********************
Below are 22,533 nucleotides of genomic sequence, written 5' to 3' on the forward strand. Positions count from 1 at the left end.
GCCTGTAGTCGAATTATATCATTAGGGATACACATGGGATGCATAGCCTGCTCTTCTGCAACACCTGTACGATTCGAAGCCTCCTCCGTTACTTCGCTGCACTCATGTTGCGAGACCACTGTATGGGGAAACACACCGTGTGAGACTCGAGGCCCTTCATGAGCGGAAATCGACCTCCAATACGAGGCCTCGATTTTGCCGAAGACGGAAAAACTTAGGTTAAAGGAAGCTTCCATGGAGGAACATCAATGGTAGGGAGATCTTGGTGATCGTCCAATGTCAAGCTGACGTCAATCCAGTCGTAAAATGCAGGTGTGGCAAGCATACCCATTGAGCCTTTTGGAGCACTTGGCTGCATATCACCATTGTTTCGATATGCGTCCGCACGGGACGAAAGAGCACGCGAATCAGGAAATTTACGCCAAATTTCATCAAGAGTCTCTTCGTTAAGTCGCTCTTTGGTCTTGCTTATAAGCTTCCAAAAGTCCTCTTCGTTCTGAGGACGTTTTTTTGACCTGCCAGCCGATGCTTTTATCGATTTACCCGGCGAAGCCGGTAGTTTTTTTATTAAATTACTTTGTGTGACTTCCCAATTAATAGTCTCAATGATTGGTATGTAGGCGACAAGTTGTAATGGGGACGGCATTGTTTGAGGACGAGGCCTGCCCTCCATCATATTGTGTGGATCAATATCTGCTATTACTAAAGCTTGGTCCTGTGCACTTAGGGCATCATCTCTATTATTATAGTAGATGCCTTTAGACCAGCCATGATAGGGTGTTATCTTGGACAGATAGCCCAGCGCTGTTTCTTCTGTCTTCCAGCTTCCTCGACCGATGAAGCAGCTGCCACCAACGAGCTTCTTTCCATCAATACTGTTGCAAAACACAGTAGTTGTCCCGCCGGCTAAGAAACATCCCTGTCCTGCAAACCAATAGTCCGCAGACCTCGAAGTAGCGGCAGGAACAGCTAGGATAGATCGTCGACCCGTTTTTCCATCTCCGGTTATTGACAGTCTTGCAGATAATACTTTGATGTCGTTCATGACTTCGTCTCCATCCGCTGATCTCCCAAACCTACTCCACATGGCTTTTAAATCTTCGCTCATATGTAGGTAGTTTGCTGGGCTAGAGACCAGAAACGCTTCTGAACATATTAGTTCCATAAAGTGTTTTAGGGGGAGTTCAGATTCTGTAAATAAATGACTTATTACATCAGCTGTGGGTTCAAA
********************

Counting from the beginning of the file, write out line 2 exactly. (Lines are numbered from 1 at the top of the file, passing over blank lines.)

GCCTGTAGTCGAATTATATCATTAGGGATACACATGGGATGCATAGCCTGCTCTTCTGCAACACCTGTACGATTCGAAGCCTCCTCCGTTACTTCGCTGCACTCATGTTGCGAGACCACTGTATGGGGAAACACACCGTGTGAGACTCGAGGCCCTTCATGAGCGGAAATCGACCTCCAATACGAGGCCTCGATTTTGCCGAAGACGGAAAAACTTAGGTTAAAGGAAGCTTCCATGGAGGAACATCAATGGTAGGGAGATCTTGGTGATCGTCCAATGTCAAGCTGACGTCAATCCAGTCGTAAAATGCAGGTGTGGCAAGCATACCCATTGAGCCTTTTGGAGCACTTGGCTGCATATCACCATTGTTTCGATATGCGTCCGCACGGGACGAAAGAGCACGCGAATCAGGAAATTTACGCCAAATTTCATCAAGAGTCTCTTCGTTAAGTCGCTCTTTGGTCTTGCTTATAAGCTTCCAAAAGTCCTCTTCGTTCTGAGGACGTTTTTTTGACCTGCCAGCCGATGCTTTTATCGATTTACCCGGCGAAGCCGGTAGTTTTTTTATTAAATTACTTTGTGTGACTTCCCAATTAATAGTCTCAATGATTGGTATGTAGGCGACAAGTTGTAATGGGGACGGCATTGTTTGAGGACGAGGCCTGCCCTCCATCATATTGTGTGGATCAATATCTGCTATTACTAAAGCTTGGTCCTGTGCACTTAGGGCATCATCTCTATTATTATAGTAGATGCCTTTAGACCAGCCATGATAGGGTGTTATCTTGGACAGATAGCCCAGCGCTGTTTCTTCTGTCTTCCAGCTTCCTCGACCGATGAAGCAGCTGCCACCAACGAGCTTCTTTCCATCAATACTGTTGCAAAACACAGTAGTTGTCCCGCCGGCTAAGAAACATCCCTGTCCTGCAAACCAATAGTCCGCAGACCTCGAAGTAGCGGCAGGAACAGCTAGGATAGATCGTCGACCCGTTTTTCCATCTCCGGTTATTGACAGTCTTGCAGATAATACTTTGATGTCGTTCATGACTTCGTCTCCATCCGCTGATCTCCCAAACCTACTCCACATGGCTTTTAAATCTTCGCTCATATGTAGGTAGTTTGCTGGGCTAGAGACCAGAAACGCTTCTGAACATATTAGTTCCATAAAGTGTTTTAGGGGGAGTTCAGATTCTGTAAATAAATGACTTATTACATCAGCTGTGGGTTCAAA